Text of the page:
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Agapius of Hierapolis

Agapius of Hierapolis

Arabic Christian historian
The basics
Quick Facts
Intro Arabic Christian historian
Countries Arab
Occupations Priest Writer
Gender male
Death
The details
Biography

Mahbūb ibn-Qūṣṭānṭīn (anglicised as Agapius son of Constantine) (d.941-2 AD) was a 10th-century Arabic Christian writer and historian, best known for his lengthy Kitab al-'Unwan (Book of headings or History). He was the Melkite bishop of Manbij (Mabbug, Hierapolis Bambyce), in Syria.

Life

He was a contemporary of the annalist Eutychius (=Said al-Bitriq), also a Melchite. His history commences with the foundation of the world and runs up to his own times. The portion dealing with the Arabic period is extant only in a single manuscript and breaks off in the second year of the Caliphate of al-Mahdi (160AH = 776-7 AD) and during the time when Emperor was Leo IV (775-780).

For the early history of Christianity, Agapius made use uncritically of apocryphal and legendary materials. For the following secular and ecclesiastical history, he relied on Syriac sources, in particular the World Chronicle of the Maronite historian Theophilus of Edessa (d. 785) for the end of the Ummayad period and the beginning of the Abbasids. He made use of Eusebius's Church History only through an intermediary compilation of short extracts. This he supplements from other sources. He gives an otherwise unknown fragment of Papias; and a list of Eastern Metropolitans. He uses the lost History of Bardaisan, but many of his sources remain unknown.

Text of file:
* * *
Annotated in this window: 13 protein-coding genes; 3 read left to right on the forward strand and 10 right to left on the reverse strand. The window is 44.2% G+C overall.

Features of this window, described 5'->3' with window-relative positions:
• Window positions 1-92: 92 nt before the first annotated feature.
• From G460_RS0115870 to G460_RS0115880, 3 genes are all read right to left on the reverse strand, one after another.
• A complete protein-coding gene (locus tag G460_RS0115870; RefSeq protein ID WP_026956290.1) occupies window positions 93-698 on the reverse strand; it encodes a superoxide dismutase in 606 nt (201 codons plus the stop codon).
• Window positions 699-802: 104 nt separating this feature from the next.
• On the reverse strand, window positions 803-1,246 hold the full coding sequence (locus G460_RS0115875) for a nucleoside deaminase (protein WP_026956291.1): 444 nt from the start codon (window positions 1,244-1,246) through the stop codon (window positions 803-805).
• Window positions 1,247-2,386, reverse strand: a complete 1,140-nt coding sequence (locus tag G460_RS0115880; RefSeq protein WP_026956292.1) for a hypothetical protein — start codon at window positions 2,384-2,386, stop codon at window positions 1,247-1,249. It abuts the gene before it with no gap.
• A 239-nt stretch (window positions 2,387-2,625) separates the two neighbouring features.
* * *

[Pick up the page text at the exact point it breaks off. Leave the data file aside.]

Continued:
The History has been published with a French translation in the Patrologia Orientalis series and with a Latin translation in the Corpus Scriptorum Christianorum Orientalium series.

Testimonium Flavianum

His history contains an interesting version of the Testimonium Flavianum.

Editions

  • Alexander Vassiliev (ed.), Kitab al-'Unvan (Universal History), Patrologia Orientalis, No. 5 (1910), 7 (1911), 8 (1912), 11 (1915).
  • Robert G. Hoyland(ed.), Theophilus of Edessa's Chronicle and the Circulation of Historical Knowledge in Late Antiquity and Early Islam. Liverpool University Press, Liverpool 2011 (Translated Texts for Historians).
  • Louis Cheikho (ed.), Agapius episcopus Mabbugensis. Historia universalis, CSCO 65, 1912.
  • Robert G. Hoyland: Seeing Islam as Others Saw It. A Survey and Evaluation of Christian, Jewish and Zoroastrian Writings on Early Islam. Darwin Press, Princeton 1997, S. 440–442.
  • Lucien Malouf: Agapios of Hierapolis. In: New Catholic Encyclopedia. 2. Auflage. Band 1, Detroit 2003, S. 173.
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